Artificial Intelligence Investments Aren't Just a Pipe Dream -- Here's Why

Technology stocks often get a lot of attention in a bull market because investor sentiment is high and people are searching for the next big idea that will bring huge gains. Some of that enthusiasm can, inevitably, lead to certain companies and tech trends being overhyped.

But while it's good to have a bit of skepticism when evaluating new investing ideas, investors shouldn't rule out one of the biggest technology transformations occurring right now: artificial intelligence (AI).

Sure, AI is a very hot topic in headlines. One of the reasons may be that AI will grow into an estimated $59.8 billion market less than 10 years from now. But aside from the market size, there are a few solid reasons why artificial intelligence stocks are more than smoke and mirrors.

AI is already commonplace among big tech companies

If you follow the tech sector closely, then you've likely heard of NVIDIA Corporation (NASDAQ: NVDA) more than a few times. One reason the company is so popular with investors right now is that it's become a huge AI player.

The company's graphics processing unit (GPU) chips are ideal for many AI applications, like sifting through photos and videos, and can process massive amounts of information very quickly. With its chips, NVIDIA has developed a semi-autonomous driving computer, an artificial intelligence platform for connected cities, and AI hardware that's helping to discover more effective cancer drugs.

NVIDIA still earns most of its top line from its gaming segment (making GPUs for computers), but its total addressable market in AI and machine learning is massive. The company estimates that its combined AI opportunities could be worth up to $39 billion over the next eight years.

But it's not just the big tech trends like driverless cars that prove AI is a solid investment; it's also the ways AI is already being used in common technologies right now. For example, every time you use Google to search for something online or open Google Maps to get home, you're tapping into machine learning software created by Alphabet's (NASDAQ: GOOG) (NASDAQ: GOOGL) Google.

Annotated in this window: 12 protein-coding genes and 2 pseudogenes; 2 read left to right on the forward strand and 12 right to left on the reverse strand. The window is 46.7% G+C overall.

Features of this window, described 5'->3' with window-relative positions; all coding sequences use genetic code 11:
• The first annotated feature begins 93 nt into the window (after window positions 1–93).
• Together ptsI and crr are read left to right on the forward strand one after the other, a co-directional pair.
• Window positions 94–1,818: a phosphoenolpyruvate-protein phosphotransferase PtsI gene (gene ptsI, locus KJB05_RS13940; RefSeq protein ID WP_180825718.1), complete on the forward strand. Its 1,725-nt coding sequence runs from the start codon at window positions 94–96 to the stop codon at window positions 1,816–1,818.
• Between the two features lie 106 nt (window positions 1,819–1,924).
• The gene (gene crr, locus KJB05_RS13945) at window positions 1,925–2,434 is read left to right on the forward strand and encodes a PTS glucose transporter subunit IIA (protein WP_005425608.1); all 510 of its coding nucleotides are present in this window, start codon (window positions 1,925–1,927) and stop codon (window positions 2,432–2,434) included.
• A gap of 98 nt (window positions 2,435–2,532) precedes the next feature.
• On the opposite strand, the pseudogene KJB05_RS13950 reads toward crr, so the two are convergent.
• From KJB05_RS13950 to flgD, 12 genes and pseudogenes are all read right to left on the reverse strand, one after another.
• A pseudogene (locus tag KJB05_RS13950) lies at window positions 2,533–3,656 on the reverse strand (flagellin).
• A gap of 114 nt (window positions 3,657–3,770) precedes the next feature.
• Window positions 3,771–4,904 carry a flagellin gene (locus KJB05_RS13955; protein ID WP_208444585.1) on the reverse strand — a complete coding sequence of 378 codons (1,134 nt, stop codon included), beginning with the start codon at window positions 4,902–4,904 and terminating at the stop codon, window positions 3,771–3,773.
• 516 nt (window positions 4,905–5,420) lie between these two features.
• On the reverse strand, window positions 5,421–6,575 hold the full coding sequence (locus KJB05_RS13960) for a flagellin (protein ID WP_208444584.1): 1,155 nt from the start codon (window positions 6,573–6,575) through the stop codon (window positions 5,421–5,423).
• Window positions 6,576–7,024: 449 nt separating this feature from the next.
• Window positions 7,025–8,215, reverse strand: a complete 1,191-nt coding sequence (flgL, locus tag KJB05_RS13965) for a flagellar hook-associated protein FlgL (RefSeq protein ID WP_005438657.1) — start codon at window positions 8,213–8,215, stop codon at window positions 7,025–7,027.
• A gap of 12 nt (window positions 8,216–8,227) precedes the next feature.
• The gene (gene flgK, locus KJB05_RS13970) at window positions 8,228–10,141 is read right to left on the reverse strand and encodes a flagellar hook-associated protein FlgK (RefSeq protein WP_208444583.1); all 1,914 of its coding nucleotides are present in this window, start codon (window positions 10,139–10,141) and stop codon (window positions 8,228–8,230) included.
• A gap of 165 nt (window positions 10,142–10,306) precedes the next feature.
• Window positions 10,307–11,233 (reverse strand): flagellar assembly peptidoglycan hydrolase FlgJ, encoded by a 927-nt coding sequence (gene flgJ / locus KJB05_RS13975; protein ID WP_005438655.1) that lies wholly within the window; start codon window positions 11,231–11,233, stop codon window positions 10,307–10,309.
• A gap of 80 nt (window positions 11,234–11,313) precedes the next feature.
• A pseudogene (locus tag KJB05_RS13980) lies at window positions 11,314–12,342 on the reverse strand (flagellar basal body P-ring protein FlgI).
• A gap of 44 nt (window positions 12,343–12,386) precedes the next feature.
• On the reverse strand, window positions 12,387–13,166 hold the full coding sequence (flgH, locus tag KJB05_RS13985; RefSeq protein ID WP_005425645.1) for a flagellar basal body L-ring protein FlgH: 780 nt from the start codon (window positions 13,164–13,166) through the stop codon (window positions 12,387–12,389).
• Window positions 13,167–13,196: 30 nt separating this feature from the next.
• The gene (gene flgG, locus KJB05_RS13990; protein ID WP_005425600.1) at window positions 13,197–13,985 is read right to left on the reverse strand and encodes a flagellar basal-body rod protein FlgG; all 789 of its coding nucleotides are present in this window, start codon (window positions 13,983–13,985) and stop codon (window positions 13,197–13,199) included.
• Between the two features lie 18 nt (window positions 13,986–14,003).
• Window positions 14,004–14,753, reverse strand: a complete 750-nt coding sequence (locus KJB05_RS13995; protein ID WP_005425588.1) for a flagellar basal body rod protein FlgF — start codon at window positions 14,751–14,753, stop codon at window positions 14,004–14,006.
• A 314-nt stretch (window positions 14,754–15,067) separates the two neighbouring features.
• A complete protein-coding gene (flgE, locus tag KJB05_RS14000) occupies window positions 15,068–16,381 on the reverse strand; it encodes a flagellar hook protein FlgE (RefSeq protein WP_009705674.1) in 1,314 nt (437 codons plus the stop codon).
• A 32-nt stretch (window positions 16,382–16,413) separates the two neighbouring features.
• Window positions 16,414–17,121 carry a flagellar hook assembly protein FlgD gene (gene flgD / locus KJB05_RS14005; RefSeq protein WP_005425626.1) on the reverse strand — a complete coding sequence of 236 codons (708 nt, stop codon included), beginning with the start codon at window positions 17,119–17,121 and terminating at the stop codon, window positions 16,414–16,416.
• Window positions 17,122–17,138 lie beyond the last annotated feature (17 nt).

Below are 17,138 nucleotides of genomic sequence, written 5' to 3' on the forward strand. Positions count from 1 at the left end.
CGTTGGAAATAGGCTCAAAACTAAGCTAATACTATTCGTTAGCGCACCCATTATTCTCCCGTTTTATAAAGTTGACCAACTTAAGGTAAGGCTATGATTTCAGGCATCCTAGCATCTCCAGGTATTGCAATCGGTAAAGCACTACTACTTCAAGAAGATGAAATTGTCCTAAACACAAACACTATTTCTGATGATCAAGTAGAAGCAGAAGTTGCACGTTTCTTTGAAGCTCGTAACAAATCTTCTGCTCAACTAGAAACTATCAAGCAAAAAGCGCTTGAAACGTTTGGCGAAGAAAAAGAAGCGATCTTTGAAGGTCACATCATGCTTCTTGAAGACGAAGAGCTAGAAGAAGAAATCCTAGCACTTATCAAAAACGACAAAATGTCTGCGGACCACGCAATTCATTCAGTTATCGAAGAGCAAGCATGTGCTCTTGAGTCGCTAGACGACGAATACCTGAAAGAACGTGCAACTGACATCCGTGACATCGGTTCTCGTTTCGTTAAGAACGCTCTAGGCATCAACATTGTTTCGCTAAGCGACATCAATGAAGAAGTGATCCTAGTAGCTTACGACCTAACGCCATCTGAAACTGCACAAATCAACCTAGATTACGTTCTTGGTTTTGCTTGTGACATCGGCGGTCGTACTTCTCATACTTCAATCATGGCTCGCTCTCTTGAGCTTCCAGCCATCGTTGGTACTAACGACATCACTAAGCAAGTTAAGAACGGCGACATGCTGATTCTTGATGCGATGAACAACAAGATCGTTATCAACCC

Google's TensorFlow software is a machine learning tool that has been implemented in many of the company's apps for several years. It does things like learn what you mean when you're searching for something online and identify photos in the Google Photos app without having to be told what the pictures are.

And Google has made it very clear that AI is the company's new focus. Google CEO Sundar Pichai said earlier this year that the company is making "an important shift from a mobile first world to an AI first world."

So the next time someone tells you AI and machine learning is all hype, remind them that they've likely already used both technologies several times that day.

AI is about to take over your home

If the end of this year has been any indicator, AI is going to be huge within the home as well. Amazon's (NASDAQ: AMZN) Echo devices -- powered by the company's Alexa virtual assistant -- are already a huge hit among consumers, and that's giving lots of credence to AI becoming an integral part of our home technologies.

Consider that Amazon now has seven Alexa-powered devices that do everything from helping you order household items to restarting your dryer, calling you an Uber, and even offering up fashion advice (through both AI algorithms and a fashion specialist). Alexa has more than 15,000 skills, or apps, built by developers, and the company continually updates Alexa to make the AI assistant more powerful.

Amazon's AI-powered Alexa isn't the only virtual assistant vying for a spot in homes, though. Google has its own Google Home, Mini, and Home Max speakers that all come packed with its voice-controlled Google Assistant as well.

Both Google and Amazon are betting that these assistants in the home will be the basis for increasing communications between humans and AI software. Research firm Strategy Analytics said recently that, "Consumers need an intelligent way to interact with intelligent machines," and that, "touchscreens and menus are too limiting in terms of what AI can offer the consumer."

These AI assistants are also capable of creating substantial revenues. RBC Capital Markets estimates that Amazon's Echo devices could be worth $10 billion by 2020, through sales of the devices and as consumers order more products through Amazon using Alexa.

This is a long-term strategy

As with any other stock investment, investing in artificial intelligence needs to have a long-term focus. If the tech sector takes a nosedive a few months after you snatch up a few AI stocks, then you still hold the shares unless there's a clear reason for changing your investment thesis.

It's also worth remembering that the companies listed here are still building out their AI strategies, meaning their AI revenue and profits are likely to be smaller than the companies' other core segments right now. But patient investors will realize that AI investments aren't going away anytime soon, and now is a good time to start betting on an artificially intelligent future.

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Suzanne Frey, an executive at Alphabet, is a member of The Motley Fool's board of directors. Chris Neiger has no position in any of the stocks mentioned. The Motley Fool owns shares of and recommends Alphabet (A shares), Alphabet (C shares), Amazon, and Nvidia. The Motley Fool has a disclosure policy.